Source string Read only

(itstool) path: sect2/screen
Context English State
Before discussing the changes necessary to successfully use the ports tree, a reminder is necessary regarding the read-only nature of your filesystems on the flash media. Since they are read-only, you will need to temporarily mount them read-write using the mount syntax shown in <xref linkend="ro-fs"/>. You should always remount those filesystems read-only when you are done with any maintenance - unnecessary writes to the flash media could considerably shorten its lifespan.
To make it possible to enter a ports directory and successfully run <command>make</command> <_:buildtarget-1/>, we must create a packages directory on a non-memory filesystem that will keep track of our packages across reboots. As it is necessary to mount your filesystems as read-write for the installation of a package anyway, it is sensible to assume that an area on the flash media can also be used for package information to be written to.
First, create a package database directory. This is normally in <filename>/var/db/pkg</filename>, but we cannot place it there as it will disappear every time the system is booted.
<prompt>#</prompt> <userinput>mkdir /etc/pkg</userinput>
Now, add a line to <filename>/etc/rc.d/var</filename> that links the <filename>/etc/pkg</filename> directory to <filename>/var/db/pkg</filename>. An example:
<prompt>#</prompt> <userinput>ln -s /etc/pkg /var/db/pkg</userinput>
Now, any time that you mount your filesystems as read-write and install a package, the <command>make</command> <_:buildtarget-1/> will work, and package information will be written successfully to <filename>/etc/pkg</filename> (because the filesystem will, at that time, be mounted read-write) which will always be available to the operating system as <filename>/var/db/pkg</filename>.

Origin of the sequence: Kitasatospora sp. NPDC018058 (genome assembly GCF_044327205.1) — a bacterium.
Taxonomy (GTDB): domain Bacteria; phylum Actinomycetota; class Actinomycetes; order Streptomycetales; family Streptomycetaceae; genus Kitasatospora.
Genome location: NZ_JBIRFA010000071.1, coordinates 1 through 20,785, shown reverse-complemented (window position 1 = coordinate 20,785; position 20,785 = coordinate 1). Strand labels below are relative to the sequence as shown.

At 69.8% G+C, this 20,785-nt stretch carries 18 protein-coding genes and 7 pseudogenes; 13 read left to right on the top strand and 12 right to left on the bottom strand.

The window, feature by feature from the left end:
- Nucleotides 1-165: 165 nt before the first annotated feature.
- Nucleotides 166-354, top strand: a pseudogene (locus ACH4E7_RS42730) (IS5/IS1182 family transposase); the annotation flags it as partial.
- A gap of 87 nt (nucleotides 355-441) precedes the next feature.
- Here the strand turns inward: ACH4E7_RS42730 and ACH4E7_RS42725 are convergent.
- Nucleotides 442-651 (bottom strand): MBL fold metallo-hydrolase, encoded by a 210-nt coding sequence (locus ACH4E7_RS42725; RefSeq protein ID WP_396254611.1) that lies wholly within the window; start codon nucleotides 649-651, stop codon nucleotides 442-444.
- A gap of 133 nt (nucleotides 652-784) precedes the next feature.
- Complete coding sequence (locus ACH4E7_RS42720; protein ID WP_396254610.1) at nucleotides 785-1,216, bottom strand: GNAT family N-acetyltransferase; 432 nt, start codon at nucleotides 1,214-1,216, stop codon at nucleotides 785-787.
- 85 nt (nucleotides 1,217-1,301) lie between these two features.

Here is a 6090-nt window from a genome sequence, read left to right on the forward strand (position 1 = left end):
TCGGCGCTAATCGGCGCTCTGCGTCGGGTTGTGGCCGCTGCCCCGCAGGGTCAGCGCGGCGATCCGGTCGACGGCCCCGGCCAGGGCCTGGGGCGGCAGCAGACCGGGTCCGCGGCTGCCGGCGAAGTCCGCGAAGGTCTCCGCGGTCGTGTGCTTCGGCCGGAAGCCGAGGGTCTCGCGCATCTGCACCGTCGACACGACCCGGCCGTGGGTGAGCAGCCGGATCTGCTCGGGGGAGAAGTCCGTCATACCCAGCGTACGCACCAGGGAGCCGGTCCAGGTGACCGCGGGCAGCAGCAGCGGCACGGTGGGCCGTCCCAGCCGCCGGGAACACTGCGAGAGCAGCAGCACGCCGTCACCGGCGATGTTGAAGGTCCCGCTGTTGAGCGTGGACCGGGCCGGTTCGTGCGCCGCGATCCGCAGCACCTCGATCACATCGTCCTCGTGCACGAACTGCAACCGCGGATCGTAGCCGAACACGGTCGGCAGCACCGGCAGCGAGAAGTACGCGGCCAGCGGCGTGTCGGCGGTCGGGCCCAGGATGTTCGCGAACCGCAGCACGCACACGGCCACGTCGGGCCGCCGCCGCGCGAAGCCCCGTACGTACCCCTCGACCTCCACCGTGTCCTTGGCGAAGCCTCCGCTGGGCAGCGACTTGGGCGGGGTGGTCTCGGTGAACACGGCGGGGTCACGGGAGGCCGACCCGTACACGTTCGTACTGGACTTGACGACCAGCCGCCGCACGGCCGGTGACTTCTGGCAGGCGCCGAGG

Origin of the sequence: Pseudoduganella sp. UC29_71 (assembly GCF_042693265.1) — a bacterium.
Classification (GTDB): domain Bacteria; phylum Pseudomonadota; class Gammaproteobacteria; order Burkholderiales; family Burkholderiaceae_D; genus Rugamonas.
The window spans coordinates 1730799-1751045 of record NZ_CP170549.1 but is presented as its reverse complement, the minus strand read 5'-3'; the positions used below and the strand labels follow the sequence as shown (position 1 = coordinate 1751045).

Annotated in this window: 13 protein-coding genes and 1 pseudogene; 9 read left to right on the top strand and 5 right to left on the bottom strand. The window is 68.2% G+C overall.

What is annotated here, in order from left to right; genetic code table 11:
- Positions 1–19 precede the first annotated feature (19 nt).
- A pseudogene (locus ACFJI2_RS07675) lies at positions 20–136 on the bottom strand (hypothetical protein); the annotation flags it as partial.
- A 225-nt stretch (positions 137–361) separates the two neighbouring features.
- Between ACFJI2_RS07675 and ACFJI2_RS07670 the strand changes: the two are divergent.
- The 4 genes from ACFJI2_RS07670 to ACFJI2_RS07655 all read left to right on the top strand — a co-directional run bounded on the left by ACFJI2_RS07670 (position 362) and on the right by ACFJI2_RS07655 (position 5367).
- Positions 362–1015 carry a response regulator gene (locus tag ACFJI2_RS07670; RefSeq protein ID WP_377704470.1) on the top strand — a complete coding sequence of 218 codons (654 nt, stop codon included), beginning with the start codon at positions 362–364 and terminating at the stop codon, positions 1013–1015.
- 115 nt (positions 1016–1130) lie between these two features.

Apache Web Server
The steps in this section are only necessary if Apache is set up to write its pid or log information outside of <filename>/var</filename>. By default, Apache keeps its pid file in <filename>/var/run/</filename> and its log files in <filename>/var/log</filename>.
It is now assumed that Apache keeps its log files in a directory <filename><replaceable>apache_log_dir</replaceable></filename> outside of <filename>/var</filename>. When this directory lives on a read-only filesystem, Apache will not be able to save any log files, and may have problems working. If so, it is necessary to add a new directory to the list of directories in <filename>/etc/rc.d/var</filename> to create in <filename>/var</filename>, and to link <filename><replaceable>apache_log_dir</replaceable></filename> to <filename>/var/log/apache</filename>. It is also necessary to set permissions and ownership on this new directory.
First, add the directory <literal>log/apache</literal> to the list of directories to be created in <filename>/etc/rc.d/var</filename>.
Second, add these commands to <filename>/etc/rc.d/var</filename> after the directory creation section:
<prompt>#</prompt> <userinput>chmod 0774 /var/log/apache</userinput>
<prompt>#</prompt> <userinput>chown nobody:nobody /var/log/apache</userinput>
Finally, remove the existing <filename><replaceable>apache_log_dir</replaceable></filename> directory, and replace it with a link:
<prompt>#</prompt> <userinput>rm -rf <replaceable>apache_log_dir</replaceable></userinput>
<prompt>#</prompt> <userinput>ln -s /var/log/apache <replaceable>apache_log_dir</replaceable></userinput>


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Source string comment
(itstool) path: sect2/screen
no-wrap, read-only
Source string location
String age
a year ago
Source string age
a year ago
Translation file
articles/solid-state.pot, string 87